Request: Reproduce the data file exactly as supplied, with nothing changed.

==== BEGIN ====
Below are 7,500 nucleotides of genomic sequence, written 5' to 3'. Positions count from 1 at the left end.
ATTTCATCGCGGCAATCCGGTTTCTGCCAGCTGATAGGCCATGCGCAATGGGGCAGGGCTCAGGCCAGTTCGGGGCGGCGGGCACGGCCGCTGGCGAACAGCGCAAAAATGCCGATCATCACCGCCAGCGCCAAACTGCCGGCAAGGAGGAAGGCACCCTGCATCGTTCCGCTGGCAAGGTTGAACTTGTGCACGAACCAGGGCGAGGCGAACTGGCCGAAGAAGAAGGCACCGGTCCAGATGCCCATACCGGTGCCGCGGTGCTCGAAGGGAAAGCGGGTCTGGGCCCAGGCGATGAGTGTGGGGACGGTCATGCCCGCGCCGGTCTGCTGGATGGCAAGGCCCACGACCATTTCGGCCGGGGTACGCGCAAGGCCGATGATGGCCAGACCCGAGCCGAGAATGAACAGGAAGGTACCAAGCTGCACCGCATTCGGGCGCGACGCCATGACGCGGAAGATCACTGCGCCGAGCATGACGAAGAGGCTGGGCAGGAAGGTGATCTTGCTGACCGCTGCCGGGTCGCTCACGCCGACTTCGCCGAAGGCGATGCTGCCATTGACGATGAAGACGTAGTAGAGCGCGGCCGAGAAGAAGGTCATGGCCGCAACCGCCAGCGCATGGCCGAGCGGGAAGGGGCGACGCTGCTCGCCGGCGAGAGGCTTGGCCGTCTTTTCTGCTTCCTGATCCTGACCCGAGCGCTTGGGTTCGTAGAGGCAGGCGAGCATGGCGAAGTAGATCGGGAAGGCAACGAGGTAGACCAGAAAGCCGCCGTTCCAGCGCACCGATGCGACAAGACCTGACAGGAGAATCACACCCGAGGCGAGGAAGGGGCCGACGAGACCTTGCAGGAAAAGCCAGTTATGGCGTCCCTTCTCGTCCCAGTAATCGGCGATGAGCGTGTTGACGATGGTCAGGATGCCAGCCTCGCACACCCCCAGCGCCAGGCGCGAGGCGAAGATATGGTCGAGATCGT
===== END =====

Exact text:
Below are 7,500 nucleotides of genomic sequence, written 5' to 3'. Positions count from 1 at the left end.
ATTTCATCGCGGCAATCCGGTTTCTGCCAGCTGATAGGCCATGCGCAATGGGGCAGGGCTCAGGCCAGTTCGGGGCGGCGGGCACGGCCGCTGGCGAACAGCGCAAAAATGCCGATCATCACCGCCAGCGCCAAACTGCCGGCAAGGAGGAAGGCACCCTGCATCGTTCCGCTGGCAAGGTTGAACTTGTGCACGAACCAGGGCGAGGCGAACTGGCCGAAGAAGAAGGCACCGGTCCAGATGCCCATACCGGTGCCGCGGTGCTCGAAGGGAAAGCGGGTCTGGGCCCAGGCGATGAGTGTGGGGACGGTCATGCCCGCGCCGGTCTGCTGGATGGCAAGGCCCACGACCATTTCGGCCGGGGTACGCGCAAGGCCGATGATGGCCAGACCCGAGCCGAGAATGAACAGGAAGGTACCAAGCTGCACCGCATTCGGGCGCGACGCCATGACGCGGAAGATCACTGCGCCGAGCATGACGAAGAGGCTGGGCAGGAAGGTGATCTTGCTGACCGCTGCCGGGTCGCTCACGCCGACTTCGCCGAAGGCGATGCTGCCATTGACGATGAAGACGTAGTAGAGCGCGGCCGAGAAGAAGGTCATGGCCGCAACCGCCAGCGCATGGCCGAGCGGGAAGGGGCGACGCTGCTCGCCGGCGAGAGGCTTGGCCGTCTTTTCTGCTTCCTGATCCTGACCCGAGCGCTTGGGTTCGTAGAGGCAGGCGAGCATGGCGAAGTAGATCGGGAAGGCAACGAGGTAGACCAGAAAGCCGCCGTTCCAGCGCACCGATGCGACAAGACCTGACAGGAGAATCACACCCGAGGCGAGGAAGGGGCCGACGAGACCTTGCAGGAAAAGCCAGTTATGGCGTCCCTTCTCGTCCCAGTAATCGGCGATGAGCGTGTTGACGATGGTCAGGATGCCAGCCTCGCACACCCCCAGCGCCAGGCGCGAGGCGAAGATATGGTCGAGATCGT